THANK GOD FOR ARR AND HIS HEALING MUSIC”Music has given A.R Rahman fame Islam has gives him peace


The more you think of yourself and God, the more focused you are on yourself and Godhow Allah is so great or the beauty of everything He does..

Music lovers in South India had to make a hard choice in the early 90s – they could either choose to be patrons of top English bands that slowly seeped into the bedroom of Indian families or choose to be loyal fans of their own music maestro – Ilayaraja. In 1992, when Mani Ratnam madeRoja, a generation of confused music lovers got a wonderful option – in the name of Allah Rakha RahmToday, almost 17 years later, none of them will ever regret the decision they made after hearing the beautiful tunes of Chinna Chinna Aasai and Kadhal Rojave. From Roja to Jodha Akbar, the music director’s journey has been a delight to lap upThe right mix of melody and fast music has always been Rahman’s forte. If Shankar’s Kaadhalan boasted of a local fast number (Urvashi Urvashi), it also had a soulful Ennavale to showcase. If the song Rang De Basanti featured energetic beats and typical bhangra notes, the film also had amellifluous Tu Bin Bataye. With Rahman, there’s a little bit of everything for everybody. His musical albums of Vande Mataram and Jana Gana Manainstilled a sense of patriotism in all listeners. The recent initiative to start amusic school to teach young musicians to play within an orchestra will surely fill a big void in Indian music. “If Ilayaraja wants to record an epic score, he goes to Budapest. Why can’t we do it in our country itself ?” Rahman remarked recently, when asked about the need for a music school.
Very recently, a person was heard humming the tune of Dheem Thana (Rhythm). If a lyric of such immense meaning (Kadhal Nadhiye… Neeyum Pen Dhane?) can get buried in the sheer brilliance of the tune, it speaksvolumes of Rahman’s musical genius.
When we read about Rahman going global and composing for highprofileEnglish films, it’s not fair to crib that he has left Tamil music and resorted to greener pastures. As he said recently, “The respect for all things Indian has gone up in recent times. We need to take an initiative to propagate our culture.”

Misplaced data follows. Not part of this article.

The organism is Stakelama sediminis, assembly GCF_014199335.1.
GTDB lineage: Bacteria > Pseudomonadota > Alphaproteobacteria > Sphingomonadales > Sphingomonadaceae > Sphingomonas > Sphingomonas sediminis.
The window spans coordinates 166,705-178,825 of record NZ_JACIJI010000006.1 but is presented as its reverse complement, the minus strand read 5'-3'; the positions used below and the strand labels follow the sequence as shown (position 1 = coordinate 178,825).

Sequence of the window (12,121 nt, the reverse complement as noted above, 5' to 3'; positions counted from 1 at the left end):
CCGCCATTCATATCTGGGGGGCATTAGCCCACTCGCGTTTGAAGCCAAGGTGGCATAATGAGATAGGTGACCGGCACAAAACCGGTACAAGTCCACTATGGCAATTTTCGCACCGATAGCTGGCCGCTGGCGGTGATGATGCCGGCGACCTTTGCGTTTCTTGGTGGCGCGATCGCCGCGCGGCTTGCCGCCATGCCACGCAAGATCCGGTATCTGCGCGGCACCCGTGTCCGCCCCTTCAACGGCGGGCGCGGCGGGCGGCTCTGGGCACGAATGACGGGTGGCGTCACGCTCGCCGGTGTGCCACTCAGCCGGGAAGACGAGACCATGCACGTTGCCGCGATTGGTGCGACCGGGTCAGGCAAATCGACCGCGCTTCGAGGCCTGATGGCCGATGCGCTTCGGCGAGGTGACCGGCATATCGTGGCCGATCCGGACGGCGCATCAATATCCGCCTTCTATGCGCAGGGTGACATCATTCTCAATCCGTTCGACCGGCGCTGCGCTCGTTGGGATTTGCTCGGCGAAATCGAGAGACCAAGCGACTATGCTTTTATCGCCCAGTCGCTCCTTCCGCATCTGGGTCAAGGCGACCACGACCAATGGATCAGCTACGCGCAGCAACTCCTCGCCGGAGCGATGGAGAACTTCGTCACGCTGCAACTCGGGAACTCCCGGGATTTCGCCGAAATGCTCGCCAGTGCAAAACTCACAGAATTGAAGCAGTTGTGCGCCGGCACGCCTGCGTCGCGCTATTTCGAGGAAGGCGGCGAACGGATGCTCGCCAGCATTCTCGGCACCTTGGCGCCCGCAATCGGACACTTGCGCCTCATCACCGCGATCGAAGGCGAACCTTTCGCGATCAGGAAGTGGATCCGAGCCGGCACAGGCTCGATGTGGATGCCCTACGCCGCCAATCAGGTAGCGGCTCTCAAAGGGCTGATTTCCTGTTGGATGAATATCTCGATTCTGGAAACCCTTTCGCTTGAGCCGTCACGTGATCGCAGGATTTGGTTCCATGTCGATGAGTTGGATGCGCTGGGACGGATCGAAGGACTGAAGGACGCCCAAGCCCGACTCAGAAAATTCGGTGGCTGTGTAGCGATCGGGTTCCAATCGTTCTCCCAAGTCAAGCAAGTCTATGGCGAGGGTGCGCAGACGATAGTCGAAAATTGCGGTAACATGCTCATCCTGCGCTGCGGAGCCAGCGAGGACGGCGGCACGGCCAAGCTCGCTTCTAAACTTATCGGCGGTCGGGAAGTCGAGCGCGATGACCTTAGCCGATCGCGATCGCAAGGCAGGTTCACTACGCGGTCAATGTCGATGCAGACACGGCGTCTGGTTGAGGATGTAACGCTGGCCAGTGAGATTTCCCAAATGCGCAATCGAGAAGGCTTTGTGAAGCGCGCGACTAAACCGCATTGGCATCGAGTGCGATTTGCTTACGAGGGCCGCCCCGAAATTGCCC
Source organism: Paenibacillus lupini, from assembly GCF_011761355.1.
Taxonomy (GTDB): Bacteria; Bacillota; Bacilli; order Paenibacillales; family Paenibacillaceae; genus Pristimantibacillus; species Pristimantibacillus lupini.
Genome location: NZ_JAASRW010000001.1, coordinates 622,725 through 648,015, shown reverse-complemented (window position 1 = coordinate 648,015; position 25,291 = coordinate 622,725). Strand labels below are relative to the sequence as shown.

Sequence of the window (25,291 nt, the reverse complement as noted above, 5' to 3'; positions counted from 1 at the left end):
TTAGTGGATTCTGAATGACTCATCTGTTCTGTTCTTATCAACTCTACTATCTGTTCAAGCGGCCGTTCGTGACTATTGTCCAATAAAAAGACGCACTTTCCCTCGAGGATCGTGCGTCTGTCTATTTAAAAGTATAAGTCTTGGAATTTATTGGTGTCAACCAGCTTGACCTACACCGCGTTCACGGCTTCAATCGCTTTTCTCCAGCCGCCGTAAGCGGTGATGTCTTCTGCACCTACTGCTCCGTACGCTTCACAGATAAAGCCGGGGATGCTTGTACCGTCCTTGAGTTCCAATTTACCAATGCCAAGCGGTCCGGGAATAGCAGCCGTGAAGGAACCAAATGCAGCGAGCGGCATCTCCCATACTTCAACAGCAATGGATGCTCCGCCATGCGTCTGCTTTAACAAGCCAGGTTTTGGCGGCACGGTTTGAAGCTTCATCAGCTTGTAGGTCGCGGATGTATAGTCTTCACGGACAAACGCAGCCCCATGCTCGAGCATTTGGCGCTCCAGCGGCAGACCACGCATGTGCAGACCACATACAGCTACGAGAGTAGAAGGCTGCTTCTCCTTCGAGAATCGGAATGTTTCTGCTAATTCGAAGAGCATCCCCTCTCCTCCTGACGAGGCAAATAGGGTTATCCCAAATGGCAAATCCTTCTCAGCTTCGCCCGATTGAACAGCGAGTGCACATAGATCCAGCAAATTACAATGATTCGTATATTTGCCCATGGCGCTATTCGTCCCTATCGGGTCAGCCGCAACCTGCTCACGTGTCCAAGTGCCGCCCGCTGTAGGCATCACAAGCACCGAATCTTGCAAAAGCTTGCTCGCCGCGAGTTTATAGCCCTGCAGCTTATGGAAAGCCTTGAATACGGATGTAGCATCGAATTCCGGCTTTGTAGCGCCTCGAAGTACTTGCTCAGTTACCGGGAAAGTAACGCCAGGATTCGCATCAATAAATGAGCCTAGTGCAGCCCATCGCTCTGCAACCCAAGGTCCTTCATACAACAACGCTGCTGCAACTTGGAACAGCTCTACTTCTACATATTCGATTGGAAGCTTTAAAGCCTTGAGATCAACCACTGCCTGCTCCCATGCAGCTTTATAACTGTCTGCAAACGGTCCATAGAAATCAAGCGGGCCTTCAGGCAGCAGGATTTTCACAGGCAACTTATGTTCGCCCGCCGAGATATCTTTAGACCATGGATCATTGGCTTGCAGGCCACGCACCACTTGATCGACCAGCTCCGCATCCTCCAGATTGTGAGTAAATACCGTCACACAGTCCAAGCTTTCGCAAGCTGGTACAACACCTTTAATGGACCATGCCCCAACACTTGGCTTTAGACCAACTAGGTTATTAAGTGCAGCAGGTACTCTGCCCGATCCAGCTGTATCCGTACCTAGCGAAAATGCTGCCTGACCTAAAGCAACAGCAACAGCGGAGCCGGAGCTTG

It’s just the same way that a Ramanarayan Subramaniam fromNungambakkam or a Julian Moses from Nanganallur would be creating new trends at hotshot software offices in the USA.
Rahman is not just a music director who made a grand introduction into the Indian music scene. He is a person who’s made a sweeping and everlasting impact on a whole generation of music lovers. About Roja, Time magazine’s noted critic Richard Corliss stated that the “astonishing debut work parades Rahman’s gift for alchemising outside influences until they are totally Tamil, totally Rahman”. This is true of all his albums, right till the latest Jodha Akbar…
A R Rahman has rightly matured without letting go of his ‘Madras boy’roots.

Rahman has a strong belief in Sufism, “I’m a deeply spiritual person. Sufism is about love – love for a fellow human, love for humanity, and ultimately love for God.” He is an outright critic of the extreme means adopted by some Muslims. In an interview given to Arab News he goes at length offering his outlook on the Islamic teachings-

“Muslims should go to lengths to follow the basics, which say ‘be kind to your neighbours, keep smiling when you meet others, pray and do charity.’ We should serve humanity. We should not show hostility toward others, even to the followers of other faiths. This is what Islam stands for. We should present before the world a model through our behaviour, nature and presentation. The Prophet Muhammad (PBUH) never used his sword to spread Islam; rather he spread the religion through his virtues, behaviour, tolerance and righteousness. And this is what is needed to change today’s distorted image of Islam.”He rubbishes the rumours that link him to fundamentalism and forced conversion, “How can it be that I provide funds for them (suspected charities), when I have received death threats from the extremist (after he sang and re-composed Vande Matram) and the state government has posted police personnel to guard my residence.” On conversion he says, “When I am not perfect myself, how can I convert others? I follow my religion, let others follow their own.”Rahman was once asked what makes him click. He replied in all humility, “It is all the will of Allah. I just do my bit and leave the rest to Him. It is He who decides the fate of us mortals.” Sure he does!

If music has given him fame it’s his religion which has gives him peace. The transition to Abdul Rahman (he later changed it to Allah Rakha on Naushad’s suggestion) from Dileep Kumar took place in 1988. One of his sisters fell seriously ill and all medical aid failed. That was the time when the family came in contact with a Muslim Sheikh Abdul Qadir Jeelani popularly known as Pir Qadri. He prayed for them and Rahman’s sister made a miraculous recovery. Influenced by the events the whole family converted to Islam. An atheist once, Rahman today, is one of those very few Muslims in the film industry who have managed to strike a balance between religion and their work. He never misses his five daily prayers and has been to Haj twice. To him his religion provides him a base that keeps him humble, “While praying you attain a certain position, telling the lord that you are the most horrendous sinner in the world, that you must be granted forgiveness and mercy.”

Read only if you have time for ALLAH




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